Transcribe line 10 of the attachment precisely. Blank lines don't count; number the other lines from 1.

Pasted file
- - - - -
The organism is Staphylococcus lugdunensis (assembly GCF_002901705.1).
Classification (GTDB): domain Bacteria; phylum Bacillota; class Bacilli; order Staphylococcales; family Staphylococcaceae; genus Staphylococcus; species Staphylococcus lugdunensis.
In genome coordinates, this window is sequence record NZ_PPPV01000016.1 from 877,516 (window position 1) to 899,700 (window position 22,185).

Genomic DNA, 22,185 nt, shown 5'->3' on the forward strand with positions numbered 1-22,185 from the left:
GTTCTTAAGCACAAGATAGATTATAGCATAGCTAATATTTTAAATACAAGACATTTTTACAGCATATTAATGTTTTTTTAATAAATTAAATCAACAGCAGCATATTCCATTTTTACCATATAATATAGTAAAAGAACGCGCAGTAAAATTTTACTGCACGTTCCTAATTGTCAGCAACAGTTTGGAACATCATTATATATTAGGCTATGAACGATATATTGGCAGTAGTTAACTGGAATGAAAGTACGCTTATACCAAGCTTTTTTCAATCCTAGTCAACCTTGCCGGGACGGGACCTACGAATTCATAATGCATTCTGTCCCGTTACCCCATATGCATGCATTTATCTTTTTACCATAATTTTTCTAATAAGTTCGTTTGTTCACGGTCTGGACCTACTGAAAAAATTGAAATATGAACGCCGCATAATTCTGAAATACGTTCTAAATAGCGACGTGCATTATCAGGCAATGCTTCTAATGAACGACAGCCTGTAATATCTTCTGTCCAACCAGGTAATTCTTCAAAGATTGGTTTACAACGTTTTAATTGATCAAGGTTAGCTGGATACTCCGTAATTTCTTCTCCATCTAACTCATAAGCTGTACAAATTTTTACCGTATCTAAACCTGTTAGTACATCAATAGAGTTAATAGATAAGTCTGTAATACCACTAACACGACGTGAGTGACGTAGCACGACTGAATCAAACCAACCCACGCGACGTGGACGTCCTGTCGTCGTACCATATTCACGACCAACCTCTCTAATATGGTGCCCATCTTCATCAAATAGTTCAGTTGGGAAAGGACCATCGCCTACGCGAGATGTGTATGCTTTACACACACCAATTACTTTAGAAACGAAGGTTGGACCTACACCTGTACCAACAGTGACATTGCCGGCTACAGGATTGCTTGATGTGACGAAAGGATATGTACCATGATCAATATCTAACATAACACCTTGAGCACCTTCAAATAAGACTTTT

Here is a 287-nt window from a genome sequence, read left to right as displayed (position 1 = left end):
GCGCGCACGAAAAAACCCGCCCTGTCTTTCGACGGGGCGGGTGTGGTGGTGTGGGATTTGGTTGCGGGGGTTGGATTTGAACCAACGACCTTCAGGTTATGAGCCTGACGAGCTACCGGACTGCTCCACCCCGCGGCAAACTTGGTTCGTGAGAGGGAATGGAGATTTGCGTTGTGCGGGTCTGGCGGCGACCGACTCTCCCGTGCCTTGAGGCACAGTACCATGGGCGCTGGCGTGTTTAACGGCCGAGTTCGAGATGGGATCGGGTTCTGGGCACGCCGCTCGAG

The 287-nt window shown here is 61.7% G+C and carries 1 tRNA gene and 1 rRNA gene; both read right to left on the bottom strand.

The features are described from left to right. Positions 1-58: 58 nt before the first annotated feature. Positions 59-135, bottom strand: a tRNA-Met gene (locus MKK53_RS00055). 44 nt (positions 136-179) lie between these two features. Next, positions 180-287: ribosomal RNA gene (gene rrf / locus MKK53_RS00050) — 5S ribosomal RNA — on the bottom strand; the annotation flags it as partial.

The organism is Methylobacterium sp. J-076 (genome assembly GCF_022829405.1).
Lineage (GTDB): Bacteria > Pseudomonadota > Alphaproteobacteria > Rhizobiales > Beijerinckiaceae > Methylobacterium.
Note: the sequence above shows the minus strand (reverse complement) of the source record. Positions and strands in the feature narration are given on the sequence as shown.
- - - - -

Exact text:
The organism is Methylobacterium sp. J-076 (genome assembly GCF_022829405.1).